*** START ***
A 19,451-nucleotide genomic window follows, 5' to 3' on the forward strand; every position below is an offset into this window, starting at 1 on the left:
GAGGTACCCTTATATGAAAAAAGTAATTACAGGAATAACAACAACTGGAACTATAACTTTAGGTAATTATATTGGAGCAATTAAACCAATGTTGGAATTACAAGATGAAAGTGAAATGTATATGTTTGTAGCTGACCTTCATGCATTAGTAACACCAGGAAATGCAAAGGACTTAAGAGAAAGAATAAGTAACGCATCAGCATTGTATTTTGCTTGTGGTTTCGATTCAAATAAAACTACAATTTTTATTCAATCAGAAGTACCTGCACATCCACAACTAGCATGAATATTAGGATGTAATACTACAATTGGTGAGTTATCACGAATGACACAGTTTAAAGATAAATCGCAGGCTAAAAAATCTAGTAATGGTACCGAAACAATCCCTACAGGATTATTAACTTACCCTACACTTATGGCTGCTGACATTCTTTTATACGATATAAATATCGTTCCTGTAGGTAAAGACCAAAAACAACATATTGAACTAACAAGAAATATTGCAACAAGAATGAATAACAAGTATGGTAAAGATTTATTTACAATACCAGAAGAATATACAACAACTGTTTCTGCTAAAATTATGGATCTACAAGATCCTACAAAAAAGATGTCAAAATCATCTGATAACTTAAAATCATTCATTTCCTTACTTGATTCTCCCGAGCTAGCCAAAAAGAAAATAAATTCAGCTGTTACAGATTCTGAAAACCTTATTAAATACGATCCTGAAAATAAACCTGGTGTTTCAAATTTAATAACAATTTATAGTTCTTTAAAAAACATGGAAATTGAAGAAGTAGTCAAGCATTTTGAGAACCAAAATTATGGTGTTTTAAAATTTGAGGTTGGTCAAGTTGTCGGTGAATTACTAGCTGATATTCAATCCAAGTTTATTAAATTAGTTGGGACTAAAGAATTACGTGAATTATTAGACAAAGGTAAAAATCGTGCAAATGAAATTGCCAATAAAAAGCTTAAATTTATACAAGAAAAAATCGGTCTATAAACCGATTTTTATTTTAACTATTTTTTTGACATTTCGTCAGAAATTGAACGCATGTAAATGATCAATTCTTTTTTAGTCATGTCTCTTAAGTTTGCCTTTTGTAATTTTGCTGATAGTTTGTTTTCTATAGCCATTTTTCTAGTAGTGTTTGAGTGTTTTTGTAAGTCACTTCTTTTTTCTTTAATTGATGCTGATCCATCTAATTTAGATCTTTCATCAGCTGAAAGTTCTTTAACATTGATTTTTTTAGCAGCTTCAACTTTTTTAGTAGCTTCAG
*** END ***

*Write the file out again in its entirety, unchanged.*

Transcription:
A 19,451-nucleotide genomic window follows, 5' to 3' on the forward strand; every position below is an offset into this window, starting at 1 on the left:
GAGGTACCCTTATATGAAAAAAGTAATTACAGGAATAACAACAACTGGAACTATAACTTTAGGTAATTATATTGGAGCAATTAAACCAATGTTGGAATTACAAGATGAAAGTGAAATGTATATGTTTGTAGCTGACCTTCATGCATTAGTAACACCAGGAAATGCAAAGGACTTAAGAGAAAGAATAAGTAACGCATCAGCATTGTATTTTGCTTGTGGTTTCGATTCAAATAAAACTACAATTTTTATTCAATCAGAAGTACCTGCACATCCACAACTAGCATGAATATTAGGATGTAATACTACAATTGGTGAGTTATCACGAATGACACAGTTTAAAGATAAATCGCAGGCTAAAAAATCTAGTAATGGTACCGAAACAATCCCTACAGGATTATTAACTTACCCTACACTTATGGCTGCTGACATTCTTTTATACGATATAAATATCGTTCCTGTAGGTAAAGACCAAAAACAACATATTGAACTAACAAGAAATATTGCAACAAGAATGAATAACAAGTATGGTAAAGATTTATTTACAATACCAGAAGAATATACAACAACTGTTTCTGCTAAAATTATGGATCTACAAGATCCTACAAAAAAGATGTCAAAATCATCTGATAACTTAAAATCATTCATTTCCTTACTTGATTCTCCCGAGCTAGCCAAAAAGAAAATAAATTCAGCTGTTACAGATTCTGAAAACCTTATTAAATACGATCCTGAAAATAAACCTGGTGTTTCAAATTTAATAACAATTTATAGTTCTTTAAAAAACATGGAAATTGAAGAAGTAGTCAAGCATTTTGAGAACCAAAATTATGGTGTTTTAAAATTTGAGGTTGGTCAAGTTGTCGGTGAATTACTAGCTGATATTCAATCCAAGTTTATTAAATTAGTTGGGACTAAAGAATTACGTGAATTATTAGACAAAGGTAAAAATCGTGCAAATGAAATTGCCAATAAAAAGCTTAAATTTATACAAGAAAAAATCGGTCTATAAACCGATTTTTATTTTAACTATTTTTTTGACATTTCGTCAGAAATTGAACGCATGTAAATGATCAATTCTTTTTTAGTCATGTCTCTTAAGTTTGCCTTTTGTAATTTTGCTGATAGTTTGTTTTCTATAGCCATTTTTCTAGTAGTGTTTGAGTGTTTTTGTAAGTCACTTCTTTTTTCTTTAATTGATGCTGATCCATCTAATTTAGATCTTTCATCAGCTGAAAGTTCTTTAACATTGATTTTTTTAGCAGCTTCAACTTTTTTAGTAGCTTCAG